Many people, including Anura Leslie Perera, already know the benefits of volunteerism and community service, not just for the people or organizations that are receiving the support, but also for the people who are giving their time to help others. If you are considering volunteering or trying to encourage your family do so, here are some of the benefits that you can expect to receive as a result.
One of the most important things that volunteering teaches the person doing the volunteering is a sense of personal, community, and civic responsibility. Young people especially may not yet have learned what it means to be accountable and reliable for reasons that are separate from the employee-boss relationship. The commitment to a regular volunteer activity teaches young people about responsibility, and allows them to develop a personal ethic of work and service. Responsibility to a particular local community means that regular volunteers are more likely to be involved in the wider issues involving their neighborhood, town or city because they feel a personal investment in the well-being of the people in those communities. And on a civic level, volunteerism encourages a wider sense of good citizenship that benefits all.
Small Actions Matter
Many of us may feel a sense of impotence in the face of the large problems that confront us. We may feel that there is nothing that we can do as individuals to combat animal or elder abuse, to solve the problem of hungry children or to save the environment. While this might be true of individual action, collective action can indeed address these grave problems, and volunteers learn that they are part of something bigger which depends on their individual contributions to work. Additionally, while you may not yourself be stopping animal abuse, you will know very clearly that your personal actions matter very deeply to the abandoned animal you spend time caring for at the local shelter.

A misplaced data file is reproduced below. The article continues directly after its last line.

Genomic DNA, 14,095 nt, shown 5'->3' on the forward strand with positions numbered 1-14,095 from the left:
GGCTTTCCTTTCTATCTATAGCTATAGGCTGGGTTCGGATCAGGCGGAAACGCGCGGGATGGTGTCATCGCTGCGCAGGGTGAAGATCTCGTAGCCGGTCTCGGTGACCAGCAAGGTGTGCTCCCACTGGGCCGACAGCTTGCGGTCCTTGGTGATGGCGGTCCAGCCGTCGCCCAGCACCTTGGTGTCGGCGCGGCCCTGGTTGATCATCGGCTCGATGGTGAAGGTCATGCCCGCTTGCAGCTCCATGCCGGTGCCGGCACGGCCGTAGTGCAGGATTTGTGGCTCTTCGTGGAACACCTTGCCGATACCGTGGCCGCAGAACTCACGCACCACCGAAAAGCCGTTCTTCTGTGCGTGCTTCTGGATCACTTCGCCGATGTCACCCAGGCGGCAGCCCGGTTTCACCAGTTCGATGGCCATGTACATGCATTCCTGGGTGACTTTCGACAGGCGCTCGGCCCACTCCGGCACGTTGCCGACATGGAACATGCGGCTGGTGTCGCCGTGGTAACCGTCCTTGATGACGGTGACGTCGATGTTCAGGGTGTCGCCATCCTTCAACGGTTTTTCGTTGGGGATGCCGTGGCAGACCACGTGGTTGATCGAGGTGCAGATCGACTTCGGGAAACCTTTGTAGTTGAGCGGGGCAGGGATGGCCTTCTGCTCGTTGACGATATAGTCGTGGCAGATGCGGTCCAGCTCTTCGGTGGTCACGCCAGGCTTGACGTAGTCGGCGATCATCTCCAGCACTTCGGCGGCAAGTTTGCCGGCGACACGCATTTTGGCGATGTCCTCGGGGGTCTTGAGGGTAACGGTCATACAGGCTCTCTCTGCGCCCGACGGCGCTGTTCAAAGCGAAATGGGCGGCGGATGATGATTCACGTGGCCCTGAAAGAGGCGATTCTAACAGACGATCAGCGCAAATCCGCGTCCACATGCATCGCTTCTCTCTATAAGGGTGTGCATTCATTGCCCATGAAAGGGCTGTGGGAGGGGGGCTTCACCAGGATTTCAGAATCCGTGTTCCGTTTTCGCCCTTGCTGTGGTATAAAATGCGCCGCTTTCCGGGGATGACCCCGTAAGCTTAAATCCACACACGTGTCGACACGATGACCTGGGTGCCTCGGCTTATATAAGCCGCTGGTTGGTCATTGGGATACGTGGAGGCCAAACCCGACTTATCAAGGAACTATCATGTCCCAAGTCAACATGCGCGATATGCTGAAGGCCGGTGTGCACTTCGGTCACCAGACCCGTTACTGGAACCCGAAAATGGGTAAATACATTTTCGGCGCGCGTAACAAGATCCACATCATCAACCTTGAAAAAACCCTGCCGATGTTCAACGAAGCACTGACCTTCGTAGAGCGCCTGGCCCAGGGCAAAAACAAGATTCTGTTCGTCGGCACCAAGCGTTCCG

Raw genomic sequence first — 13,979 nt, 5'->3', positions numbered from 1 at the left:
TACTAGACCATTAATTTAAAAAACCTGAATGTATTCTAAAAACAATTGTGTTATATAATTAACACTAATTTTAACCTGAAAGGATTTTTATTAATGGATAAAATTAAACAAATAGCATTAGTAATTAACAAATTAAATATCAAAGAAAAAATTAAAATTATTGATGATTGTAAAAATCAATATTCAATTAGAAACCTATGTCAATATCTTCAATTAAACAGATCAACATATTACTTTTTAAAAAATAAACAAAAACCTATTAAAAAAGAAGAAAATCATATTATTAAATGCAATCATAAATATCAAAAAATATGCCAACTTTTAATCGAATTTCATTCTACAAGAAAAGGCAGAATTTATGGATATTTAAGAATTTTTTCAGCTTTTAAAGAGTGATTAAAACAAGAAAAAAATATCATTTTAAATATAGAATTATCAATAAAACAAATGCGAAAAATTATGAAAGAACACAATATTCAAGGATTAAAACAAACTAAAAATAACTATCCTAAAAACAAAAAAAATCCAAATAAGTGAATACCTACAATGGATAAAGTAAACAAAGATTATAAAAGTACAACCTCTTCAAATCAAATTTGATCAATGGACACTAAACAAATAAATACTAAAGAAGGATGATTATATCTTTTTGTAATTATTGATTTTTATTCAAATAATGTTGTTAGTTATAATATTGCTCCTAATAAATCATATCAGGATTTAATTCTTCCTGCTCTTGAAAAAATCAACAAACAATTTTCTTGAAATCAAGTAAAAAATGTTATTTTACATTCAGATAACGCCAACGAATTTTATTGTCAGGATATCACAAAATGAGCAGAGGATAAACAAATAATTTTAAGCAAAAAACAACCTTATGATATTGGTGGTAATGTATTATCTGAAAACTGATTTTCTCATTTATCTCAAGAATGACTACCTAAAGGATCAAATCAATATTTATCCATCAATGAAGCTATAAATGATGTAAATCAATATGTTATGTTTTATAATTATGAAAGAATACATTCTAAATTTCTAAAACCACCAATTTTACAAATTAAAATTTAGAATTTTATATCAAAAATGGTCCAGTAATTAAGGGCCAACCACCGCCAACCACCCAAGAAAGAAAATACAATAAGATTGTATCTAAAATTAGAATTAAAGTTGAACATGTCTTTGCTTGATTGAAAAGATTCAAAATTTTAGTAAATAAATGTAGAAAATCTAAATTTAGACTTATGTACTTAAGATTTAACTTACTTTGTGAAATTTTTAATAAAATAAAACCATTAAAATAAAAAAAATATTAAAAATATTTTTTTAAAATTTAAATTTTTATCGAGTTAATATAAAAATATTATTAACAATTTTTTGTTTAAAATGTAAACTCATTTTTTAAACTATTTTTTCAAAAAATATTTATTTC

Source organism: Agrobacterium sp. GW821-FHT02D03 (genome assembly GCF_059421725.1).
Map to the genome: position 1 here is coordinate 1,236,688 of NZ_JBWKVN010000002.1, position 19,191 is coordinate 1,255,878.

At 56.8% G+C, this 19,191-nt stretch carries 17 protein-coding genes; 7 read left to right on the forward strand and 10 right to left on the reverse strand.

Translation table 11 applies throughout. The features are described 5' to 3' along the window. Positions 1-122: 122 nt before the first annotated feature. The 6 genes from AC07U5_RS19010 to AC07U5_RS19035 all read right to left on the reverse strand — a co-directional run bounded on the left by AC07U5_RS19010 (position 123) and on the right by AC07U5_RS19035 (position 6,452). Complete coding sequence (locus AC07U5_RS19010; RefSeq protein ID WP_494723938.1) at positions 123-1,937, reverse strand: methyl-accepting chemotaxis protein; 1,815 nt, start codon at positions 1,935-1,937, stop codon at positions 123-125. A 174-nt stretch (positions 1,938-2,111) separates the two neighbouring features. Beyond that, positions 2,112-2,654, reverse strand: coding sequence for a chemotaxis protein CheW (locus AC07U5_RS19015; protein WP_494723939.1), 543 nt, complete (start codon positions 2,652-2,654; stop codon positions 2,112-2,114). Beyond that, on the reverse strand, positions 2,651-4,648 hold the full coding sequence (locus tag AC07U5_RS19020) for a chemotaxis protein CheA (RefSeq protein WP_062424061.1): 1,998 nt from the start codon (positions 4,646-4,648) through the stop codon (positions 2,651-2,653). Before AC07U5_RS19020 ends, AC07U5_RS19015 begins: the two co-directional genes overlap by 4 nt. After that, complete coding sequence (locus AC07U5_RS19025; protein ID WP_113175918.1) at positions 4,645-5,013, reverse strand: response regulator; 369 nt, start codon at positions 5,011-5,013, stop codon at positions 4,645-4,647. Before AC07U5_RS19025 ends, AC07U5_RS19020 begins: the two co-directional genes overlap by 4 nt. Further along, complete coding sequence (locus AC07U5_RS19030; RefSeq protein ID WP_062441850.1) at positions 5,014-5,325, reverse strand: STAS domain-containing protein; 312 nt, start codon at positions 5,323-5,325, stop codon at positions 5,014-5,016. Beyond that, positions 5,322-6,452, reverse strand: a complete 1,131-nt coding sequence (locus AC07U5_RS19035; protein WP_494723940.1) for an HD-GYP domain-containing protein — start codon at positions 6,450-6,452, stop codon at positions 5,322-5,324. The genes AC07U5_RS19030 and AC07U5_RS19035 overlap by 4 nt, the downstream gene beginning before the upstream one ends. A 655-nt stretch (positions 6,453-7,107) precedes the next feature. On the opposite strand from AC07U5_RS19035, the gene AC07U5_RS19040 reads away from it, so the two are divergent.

Perhaps one of the most surprising benefits of volunteerism is that it contributes to your own sense of well-being and accomplishment. Helping others can help to reduce stress, depression and anxiety in your own life because it gives you a focus and a real sense of accomplishment and the knowledge that your actions have meaning for others. The feelings that come from this can also include a general sense of optimism and self-respect. Additionally, volunteering allows people to make connections with others, whether they are other volunteers or the community being served. These connections can generate a strong sense of community with other like-minded people, and can combat the sense of isolation that people might feel when they are newly retired, moving to a new city, or suffering from a personal loss.
Volunteerism is a win-win situation for all who take part. Both the volunteers and the people they help enjoy the benefits that come with the pulling together of people and communities to make positive changes in our world.